Jose Fernandez on final start: "Already?"; Chris Coghlan says losing 100 games would be "embarrassing"; and more
Like a kid on a carnival ride, rookie Jose Fernandez doesn’t want his first season in the majors to stop, doesn’t want to step off the ride. But stop it will after he makes one final start Wednesday at Marlins Park.
“It’s almost done,” Fernandez said on the eve of his last trip to the mound. “I’m looking at it, like, already? I’ve got to go home already? It flew by, and I don’t want to go home. I want to play another month.”
The Marlins, not wanting to take any chances with their talented 21-year-old, are shutting Fernandez down for the season. They vowed at the start of the year they would not let him throw more than 170 innings, and they’re sticking to that edict.
One way or other, Fernandez said the season has turned out a whole lot better than he could have ever imagined.
“What were my expectations?” Fernandez replied to a question. “Start in Double A. Play half of the year there. And get to the big leagues after the All-Star game. But it came out a little better than that.”
Did it ever.
Fernandez was picked to the All-Star team and continued to turn it on after that, emerging into a leading contender -- if not the favorite -- to win the National League Rookie of the Year award. He’ll likely end up finishing among the top vote-getters for the Cy Young Award, too.
“I’ve got one more start, and then I’ve got a lot of time to think about stuff,” he said of any postseason honors that might be bestowed upon him.
Fernandez hopes to put a exclamation point on his outstanding rookie campaign with a win over the Braves. He put his perfect home record on the line (he’s 8-0 in 14 starts at Marlins Park), and then spend the rest of the season in the dugout, watching his teammates.
“It hasn’t really kicked in that it’s my last start,” said Fernandez, who expects more than 30 friends and family members to drive over from Tampa for the game. “It’s not like I’m going to hold back. Normally I never do that. But tomorrow I’m going to give everything I’ve got.”
One of Fernandez's mischievous teammates pulled a prank on him before batting practice Tuesday, coating the inside of his hat brim with eye black. When Fernandez placed the hat squarely on his head, his forehead was smudged in black.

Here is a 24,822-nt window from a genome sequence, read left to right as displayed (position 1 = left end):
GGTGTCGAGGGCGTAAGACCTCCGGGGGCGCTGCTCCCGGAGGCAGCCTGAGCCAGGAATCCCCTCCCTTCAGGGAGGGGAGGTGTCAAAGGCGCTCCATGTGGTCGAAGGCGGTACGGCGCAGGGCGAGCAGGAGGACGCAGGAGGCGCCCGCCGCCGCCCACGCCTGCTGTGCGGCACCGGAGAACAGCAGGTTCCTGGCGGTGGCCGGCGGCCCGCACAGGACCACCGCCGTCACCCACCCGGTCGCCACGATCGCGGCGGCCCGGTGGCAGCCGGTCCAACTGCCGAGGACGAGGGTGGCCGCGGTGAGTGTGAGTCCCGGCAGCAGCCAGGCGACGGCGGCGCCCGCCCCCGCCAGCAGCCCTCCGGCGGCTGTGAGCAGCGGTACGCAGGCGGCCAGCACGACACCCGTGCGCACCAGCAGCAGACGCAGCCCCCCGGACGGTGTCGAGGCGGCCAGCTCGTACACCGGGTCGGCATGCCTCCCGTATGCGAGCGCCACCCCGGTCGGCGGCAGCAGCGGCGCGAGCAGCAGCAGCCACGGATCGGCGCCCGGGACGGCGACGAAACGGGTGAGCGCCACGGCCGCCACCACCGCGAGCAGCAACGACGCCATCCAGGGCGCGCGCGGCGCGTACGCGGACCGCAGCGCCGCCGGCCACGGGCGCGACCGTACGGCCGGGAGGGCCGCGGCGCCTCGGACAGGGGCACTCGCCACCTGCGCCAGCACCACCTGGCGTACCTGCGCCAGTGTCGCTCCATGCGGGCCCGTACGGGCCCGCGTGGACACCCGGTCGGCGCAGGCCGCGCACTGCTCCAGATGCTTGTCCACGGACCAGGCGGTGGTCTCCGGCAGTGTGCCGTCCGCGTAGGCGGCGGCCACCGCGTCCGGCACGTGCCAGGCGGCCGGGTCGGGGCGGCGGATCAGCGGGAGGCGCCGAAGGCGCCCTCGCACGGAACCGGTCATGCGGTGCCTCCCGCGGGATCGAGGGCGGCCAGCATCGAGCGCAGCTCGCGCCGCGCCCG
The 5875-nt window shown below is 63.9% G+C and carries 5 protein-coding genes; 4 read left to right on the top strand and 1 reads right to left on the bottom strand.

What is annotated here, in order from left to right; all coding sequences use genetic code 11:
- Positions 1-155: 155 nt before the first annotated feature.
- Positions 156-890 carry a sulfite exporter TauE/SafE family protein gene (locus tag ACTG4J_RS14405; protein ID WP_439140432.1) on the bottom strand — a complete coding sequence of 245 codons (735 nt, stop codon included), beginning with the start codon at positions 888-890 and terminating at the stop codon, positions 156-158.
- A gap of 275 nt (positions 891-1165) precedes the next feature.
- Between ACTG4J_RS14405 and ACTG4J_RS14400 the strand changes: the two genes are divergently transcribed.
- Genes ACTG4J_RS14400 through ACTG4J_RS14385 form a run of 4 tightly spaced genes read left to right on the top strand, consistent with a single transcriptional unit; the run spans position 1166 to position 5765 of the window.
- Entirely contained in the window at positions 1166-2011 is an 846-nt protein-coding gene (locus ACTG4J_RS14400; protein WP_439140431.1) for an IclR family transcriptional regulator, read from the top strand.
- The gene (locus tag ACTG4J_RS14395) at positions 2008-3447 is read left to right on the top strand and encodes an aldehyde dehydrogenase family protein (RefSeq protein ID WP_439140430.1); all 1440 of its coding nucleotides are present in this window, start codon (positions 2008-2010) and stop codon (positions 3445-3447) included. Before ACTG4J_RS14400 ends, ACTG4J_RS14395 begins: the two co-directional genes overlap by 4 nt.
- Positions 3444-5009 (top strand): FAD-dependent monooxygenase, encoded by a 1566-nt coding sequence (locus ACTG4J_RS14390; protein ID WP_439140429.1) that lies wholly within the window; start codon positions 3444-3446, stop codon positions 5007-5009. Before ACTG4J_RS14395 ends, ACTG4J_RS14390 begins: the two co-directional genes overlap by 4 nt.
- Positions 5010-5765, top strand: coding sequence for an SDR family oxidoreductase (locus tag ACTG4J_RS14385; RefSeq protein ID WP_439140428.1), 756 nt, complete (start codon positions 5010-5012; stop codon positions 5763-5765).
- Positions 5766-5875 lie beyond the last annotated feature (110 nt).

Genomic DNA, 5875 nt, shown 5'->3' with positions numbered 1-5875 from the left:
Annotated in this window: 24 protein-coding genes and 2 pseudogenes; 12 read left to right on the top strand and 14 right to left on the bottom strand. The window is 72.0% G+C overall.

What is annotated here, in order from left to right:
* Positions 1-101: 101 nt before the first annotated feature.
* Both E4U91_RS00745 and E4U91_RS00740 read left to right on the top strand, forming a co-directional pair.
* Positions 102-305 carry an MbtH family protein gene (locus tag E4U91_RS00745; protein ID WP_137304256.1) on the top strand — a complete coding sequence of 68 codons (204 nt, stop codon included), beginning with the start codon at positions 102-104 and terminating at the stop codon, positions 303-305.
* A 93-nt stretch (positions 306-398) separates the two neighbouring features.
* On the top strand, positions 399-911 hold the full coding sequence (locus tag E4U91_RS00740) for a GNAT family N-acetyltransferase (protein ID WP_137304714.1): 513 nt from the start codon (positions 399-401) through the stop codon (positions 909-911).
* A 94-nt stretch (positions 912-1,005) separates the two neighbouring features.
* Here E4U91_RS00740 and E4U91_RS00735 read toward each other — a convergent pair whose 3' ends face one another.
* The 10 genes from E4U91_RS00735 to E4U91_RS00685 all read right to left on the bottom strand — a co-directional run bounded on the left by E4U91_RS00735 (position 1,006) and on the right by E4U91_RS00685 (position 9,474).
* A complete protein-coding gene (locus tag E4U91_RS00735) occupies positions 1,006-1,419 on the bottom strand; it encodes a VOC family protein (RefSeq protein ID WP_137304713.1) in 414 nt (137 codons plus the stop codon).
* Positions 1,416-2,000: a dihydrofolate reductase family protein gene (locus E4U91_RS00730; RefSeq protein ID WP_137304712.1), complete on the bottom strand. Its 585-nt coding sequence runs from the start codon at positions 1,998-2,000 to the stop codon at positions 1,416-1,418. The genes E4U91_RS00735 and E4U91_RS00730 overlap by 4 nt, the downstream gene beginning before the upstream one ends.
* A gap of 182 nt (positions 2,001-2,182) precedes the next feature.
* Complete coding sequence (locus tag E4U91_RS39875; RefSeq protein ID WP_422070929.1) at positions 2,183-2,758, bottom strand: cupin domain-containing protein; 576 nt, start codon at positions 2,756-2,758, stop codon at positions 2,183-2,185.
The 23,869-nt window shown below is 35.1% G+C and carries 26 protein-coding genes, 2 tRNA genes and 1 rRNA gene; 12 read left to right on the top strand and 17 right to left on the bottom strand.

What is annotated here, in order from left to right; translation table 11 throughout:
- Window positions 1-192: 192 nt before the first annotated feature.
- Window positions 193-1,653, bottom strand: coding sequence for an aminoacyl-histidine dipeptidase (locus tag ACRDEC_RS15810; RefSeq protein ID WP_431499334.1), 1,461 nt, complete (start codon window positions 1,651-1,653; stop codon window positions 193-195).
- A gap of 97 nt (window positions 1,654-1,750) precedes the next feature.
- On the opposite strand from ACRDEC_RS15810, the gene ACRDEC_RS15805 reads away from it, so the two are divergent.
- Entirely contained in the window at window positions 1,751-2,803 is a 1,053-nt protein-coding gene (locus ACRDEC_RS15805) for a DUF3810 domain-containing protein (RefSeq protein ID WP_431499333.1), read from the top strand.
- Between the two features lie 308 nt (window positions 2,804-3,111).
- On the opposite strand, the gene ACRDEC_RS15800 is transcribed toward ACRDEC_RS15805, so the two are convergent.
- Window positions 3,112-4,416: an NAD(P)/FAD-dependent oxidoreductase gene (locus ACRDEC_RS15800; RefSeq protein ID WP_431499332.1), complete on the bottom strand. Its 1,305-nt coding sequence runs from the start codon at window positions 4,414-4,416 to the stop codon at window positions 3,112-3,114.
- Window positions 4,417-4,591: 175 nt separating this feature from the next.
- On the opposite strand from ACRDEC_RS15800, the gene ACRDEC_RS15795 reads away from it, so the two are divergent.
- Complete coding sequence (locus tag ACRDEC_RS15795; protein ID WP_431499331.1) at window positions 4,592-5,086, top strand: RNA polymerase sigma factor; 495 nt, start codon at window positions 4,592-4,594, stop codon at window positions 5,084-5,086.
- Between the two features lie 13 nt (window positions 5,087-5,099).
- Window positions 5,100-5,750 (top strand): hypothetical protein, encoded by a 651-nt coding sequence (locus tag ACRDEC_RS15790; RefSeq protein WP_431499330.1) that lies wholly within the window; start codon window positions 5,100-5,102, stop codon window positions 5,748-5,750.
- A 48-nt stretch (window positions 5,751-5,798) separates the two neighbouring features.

"This one was a pretty good one," Fernandez said. "Everybody was looking at me and laughing, and I was, like, 'What's wrong? What's wrong? What's wrong?' And then someone told me. That's fine. I get it."
Chris Coghlan is the first Marlin to openly admit that the prospect of losing 100 games would be, to say the least, "embarrassing." The Marlins must go 10-10 or better over their final 20 games (including tonight's) to avoid a 100-loss season.
"You don't want to lose 100 as a team, so you're doing everything you can not to lose 100," Coghlan said. "It's embarrassing when you lose 100. I think we (need) 10 more wins to make sure we're not at 100, so that's the goal for the team."
Coghlan was also candid in his self-assessment, saying the final 20 games are more or less a "tryout" for him, at least in the eyes of the Marlins, who are trying to decide how he'll figure into the equation in 2014. Coghlan will still have minor-league options remaining after this season, so the Marlins won't be forced into making a decision. But they'd like to see if he can play third base, or as someone who can float from one position to another.
"For me individually, every game they're evaluating me, so I don't take any game lightly," Coghlan said. "I'm not counting the days down, even as bad as it's been here for me. It's a tryout everyday. It's a tryout at a new position. I'm excited to just finish this year strong and see where we're at next year."
With a 4 for 4 night at the plate on Monday, Coghlan raised his average on the season to .283. He's clearly swinging the bat with more authority and acknowledged that his confidence is much higher now than it was when he was struggling after two injury-riddled seasons.
"There's no doubt, when you suck, your confidence goes down, I don't care who you are," Coghlan said. "You're human. There's doubt that comes in. I'm getting back to playing consistently. It's like it used to be. I feel like now I'll be even better because I've learned stuff. I've gotten older. I've seen different pitchers more often. I think it's only going to be up (from now on).
"Every game matters up here. Everybody's trying to take bread off your table, and everybody's trying to shove it down your throat. So it's either you shove it down their's, or they've going to shove it down yours. I hope that we can take that tenacity out on the field and be consistent."
As expected, the Marlins juggled the rotation a bit to buy a bit of extra rest for struggling starter Jacob Turner. He'll now make his next start on Sunday in New York. Brian Flynn will make his second big league start on Friday at Citi Field. Henderson Alvarez and Brad Hand will pitch the two games of the doubleheader on Saturday.
Manager Mike Redmond said the plan now is for Flynn to take Fernandez's spot in the rotation, but didn't rule out Hand as a possibility, either.